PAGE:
When you ask a terrorist why they joined an extremist organization, or study the dozens of reasons why they leave them, it is striking how complex the many paths are toward violent extremism. Indeed, terrorist movements can even “evolve in and out of extremism over time.” Contrast this complexity with government policies with simple assumptions that focus too heavily on security and threats, resulting in trillions of dollars spent and thousands of lives lost to counter terrorism and extremism, with no strategic success.
Meanwhile, researchers are increasingly understanding the dynamics that drive people to join terrorist groups—unpacking the numerous, complex reasons, and shining light on the local sociopolitical dynamics, something the media is covering more regularly. This new wave of research has a multiplicity of focus areas and employs rigorous methods to offer workable insights on violent extremism. It’s time for policy to catch up to the research.
Among research that could help policymakers, scholars have studied brain patterns of backers of violent extremist organizations, and uncovered the importance of social networks in shaping their support for violent extremism. These findings help explain why messages are of little use to change someone’s mind about violent extremism—and instead, efforts must appeal to their emotions and their perceptions of how they are seen by others.
Other researchers have focused heavily on the role of local grievances, like corruption and exclusion, on violent extremism. People often join violent extremist organizations for transactional purposes, like obtaining security or public goods that the state cannot provide, and terror organizations actively push local issues in their propaganda. In some places, including Afghanistan, Syria, and Yemen, the state and violent extremist organizations are regularly fighting one another for who is the better provider of services, security, and justice.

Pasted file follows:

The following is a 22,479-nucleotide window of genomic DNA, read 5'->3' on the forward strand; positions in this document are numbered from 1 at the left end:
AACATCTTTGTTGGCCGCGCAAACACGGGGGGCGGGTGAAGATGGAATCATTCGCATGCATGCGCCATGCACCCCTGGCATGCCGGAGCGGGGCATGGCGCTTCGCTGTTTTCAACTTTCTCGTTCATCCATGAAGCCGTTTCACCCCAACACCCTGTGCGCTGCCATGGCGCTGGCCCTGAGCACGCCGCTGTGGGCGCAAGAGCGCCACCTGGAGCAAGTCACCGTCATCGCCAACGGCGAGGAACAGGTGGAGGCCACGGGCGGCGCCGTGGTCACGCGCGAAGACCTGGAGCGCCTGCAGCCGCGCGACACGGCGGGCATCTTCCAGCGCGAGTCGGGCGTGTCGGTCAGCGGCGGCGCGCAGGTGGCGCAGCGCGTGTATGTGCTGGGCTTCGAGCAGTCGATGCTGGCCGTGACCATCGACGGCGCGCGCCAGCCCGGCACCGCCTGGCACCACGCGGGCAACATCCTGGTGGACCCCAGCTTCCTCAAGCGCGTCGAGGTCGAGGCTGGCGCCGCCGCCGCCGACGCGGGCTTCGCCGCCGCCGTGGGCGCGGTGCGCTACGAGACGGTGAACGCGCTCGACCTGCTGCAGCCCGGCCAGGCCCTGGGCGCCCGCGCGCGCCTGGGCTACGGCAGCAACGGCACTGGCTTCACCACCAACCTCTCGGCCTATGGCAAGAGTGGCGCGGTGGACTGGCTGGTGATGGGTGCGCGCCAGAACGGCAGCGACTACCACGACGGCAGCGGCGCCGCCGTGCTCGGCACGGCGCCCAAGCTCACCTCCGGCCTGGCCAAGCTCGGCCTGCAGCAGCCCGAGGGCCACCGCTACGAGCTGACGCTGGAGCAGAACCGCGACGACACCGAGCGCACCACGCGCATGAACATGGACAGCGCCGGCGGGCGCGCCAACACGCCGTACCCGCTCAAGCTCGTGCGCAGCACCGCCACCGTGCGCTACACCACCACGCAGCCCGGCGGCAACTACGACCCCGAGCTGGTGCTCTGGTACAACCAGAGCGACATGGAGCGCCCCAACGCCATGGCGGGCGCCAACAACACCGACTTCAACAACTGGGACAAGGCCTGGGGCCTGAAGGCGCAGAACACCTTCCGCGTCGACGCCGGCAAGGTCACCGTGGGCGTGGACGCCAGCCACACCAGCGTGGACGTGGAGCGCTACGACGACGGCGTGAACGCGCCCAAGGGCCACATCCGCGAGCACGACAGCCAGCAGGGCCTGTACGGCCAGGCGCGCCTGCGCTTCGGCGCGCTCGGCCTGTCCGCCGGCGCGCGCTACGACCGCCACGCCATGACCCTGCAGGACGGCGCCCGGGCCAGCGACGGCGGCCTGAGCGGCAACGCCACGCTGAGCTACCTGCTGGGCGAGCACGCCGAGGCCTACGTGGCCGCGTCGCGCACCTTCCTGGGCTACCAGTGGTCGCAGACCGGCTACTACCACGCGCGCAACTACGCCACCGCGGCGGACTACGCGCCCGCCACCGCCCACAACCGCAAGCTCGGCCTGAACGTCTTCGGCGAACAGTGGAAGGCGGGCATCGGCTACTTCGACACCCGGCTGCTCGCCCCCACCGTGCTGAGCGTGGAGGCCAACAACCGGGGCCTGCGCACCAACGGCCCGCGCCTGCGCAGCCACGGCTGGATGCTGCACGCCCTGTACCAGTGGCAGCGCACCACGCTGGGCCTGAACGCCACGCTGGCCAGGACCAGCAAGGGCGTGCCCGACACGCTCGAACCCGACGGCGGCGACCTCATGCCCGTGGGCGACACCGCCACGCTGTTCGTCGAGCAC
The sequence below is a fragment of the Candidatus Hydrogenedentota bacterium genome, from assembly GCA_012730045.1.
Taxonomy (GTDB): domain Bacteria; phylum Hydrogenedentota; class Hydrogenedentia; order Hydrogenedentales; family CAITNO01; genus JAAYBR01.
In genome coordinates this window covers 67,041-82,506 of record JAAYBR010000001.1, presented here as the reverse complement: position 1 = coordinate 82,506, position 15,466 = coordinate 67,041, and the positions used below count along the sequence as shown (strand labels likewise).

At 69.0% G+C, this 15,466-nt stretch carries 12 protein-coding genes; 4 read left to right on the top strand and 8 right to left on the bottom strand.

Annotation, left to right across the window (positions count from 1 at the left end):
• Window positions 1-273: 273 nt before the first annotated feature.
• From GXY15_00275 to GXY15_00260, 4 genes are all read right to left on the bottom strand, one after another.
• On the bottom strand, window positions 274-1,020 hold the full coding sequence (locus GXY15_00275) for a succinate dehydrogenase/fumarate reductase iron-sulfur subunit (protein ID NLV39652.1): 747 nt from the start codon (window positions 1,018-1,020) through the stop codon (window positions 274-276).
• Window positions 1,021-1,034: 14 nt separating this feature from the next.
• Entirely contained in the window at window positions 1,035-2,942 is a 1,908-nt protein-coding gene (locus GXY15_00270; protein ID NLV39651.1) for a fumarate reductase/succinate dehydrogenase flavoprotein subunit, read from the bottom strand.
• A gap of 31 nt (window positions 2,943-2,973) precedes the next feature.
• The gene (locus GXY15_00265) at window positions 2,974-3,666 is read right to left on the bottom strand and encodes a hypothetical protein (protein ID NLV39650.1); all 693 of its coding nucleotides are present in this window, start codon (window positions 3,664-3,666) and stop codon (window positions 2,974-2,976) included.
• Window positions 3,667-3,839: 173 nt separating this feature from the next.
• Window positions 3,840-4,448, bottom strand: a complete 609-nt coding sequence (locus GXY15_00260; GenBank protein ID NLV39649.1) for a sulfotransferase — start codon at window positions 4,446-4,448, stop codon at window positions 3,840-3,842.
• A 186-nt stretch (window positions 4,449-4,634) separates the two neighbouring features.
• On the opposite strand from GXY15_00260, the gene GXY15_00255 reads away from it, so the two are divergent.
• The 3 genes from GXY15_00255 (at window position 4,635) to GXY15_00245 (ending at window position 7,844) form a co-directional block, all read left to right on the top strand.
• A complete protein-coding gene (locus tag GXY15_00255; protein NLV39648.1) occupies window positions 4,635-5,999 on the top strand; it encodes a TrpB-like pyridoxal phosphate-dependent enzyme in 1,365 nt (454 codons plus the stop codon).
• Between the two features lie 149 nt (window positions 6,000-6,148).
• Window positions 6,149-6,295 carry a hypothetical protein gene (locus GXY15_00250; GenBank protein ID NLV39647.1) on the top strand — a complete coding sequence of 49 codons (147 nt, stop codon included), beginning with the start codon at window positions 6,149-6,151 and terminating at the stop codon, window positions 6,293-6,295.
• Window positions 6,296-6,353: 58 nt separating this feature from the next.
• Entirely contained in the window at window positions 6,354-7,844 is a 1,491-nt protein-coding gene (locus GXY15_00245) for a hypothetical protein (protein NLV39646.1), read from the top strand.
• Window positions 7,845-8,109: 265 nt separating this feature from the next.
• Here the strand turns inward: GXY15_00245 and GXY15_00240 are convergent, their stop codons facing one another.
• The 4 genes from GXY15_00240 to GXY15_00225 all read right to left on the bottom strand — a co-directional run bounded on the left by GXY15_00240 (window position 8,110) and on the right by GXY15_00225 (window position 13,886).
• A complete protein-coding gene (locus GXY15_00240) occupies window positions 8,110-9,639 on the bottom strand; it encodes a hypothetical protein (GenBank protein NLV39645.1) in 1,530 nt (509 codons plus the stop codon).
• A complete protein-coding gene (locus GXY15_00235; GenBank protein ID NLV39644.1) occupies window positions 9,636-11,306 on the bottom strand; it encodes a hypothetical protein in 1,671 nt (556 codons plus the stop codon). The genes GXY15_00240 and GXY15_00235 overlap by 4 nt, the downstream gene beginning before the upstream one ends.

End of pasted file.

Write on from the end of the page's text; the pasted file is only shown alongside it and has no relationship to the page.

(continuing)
Scholars have also focused heavily on the role of trauma on people joining and leaving violent extremist organizations, and their long-term reintegration into society. Researchers have looked at how terrorists have been rehabilitated through community engagement and peacebuilding tools. This is particularly crucial, given the return of foreign fighters from places like Syria and Ukraine, and the tensions over whether countries should allow their citizens to return. Finally, many scholars are examining the dynamics of ethnonationalist movements, finding similarities with jihadist groups in some tactics they employ, particularly when it comes to at-risk youth.
The Resolve Network—a consortium of violent extremism researchers, policymakers, and practitioners aiming to bridge the policy-research divide—recently showcased much of this research during its annual forum at the U.S. Institute of Peace. The forum provided a moment of reflection and an opportunity for resetting priorities. Much of the early violent extremism research guiding policymakers was weak, employing disproven assumptions and poor methods, resulting in suboptimal government policies for preventing or countering violent extremism. The research community, in correcting these issues, has produced nuanced, rigorous work that enables a much deeper understanding of violent extremism.
This research can help us mitigate violent extremism, but policymakers need to address current shortcomings in order to make such strategic changes. They can begin by simply knowing more of this work to gain a better understanding of the complicated dynamics of violent extremism. They can engage with researchers and apply their findings in on-the-ground programs as well as eliminate programs that rely on poor evidentiary findings. And they can fund researchers to continually develop this essential area for future changes, dynamics, and areas of study.
There is a great hunger to better understand violent extremism and diminish its impact, especially given its global spread. Policies should stand on the shoulders of research to yield better outcomes for countless people around the globe whose lives are devastated by violent extremism.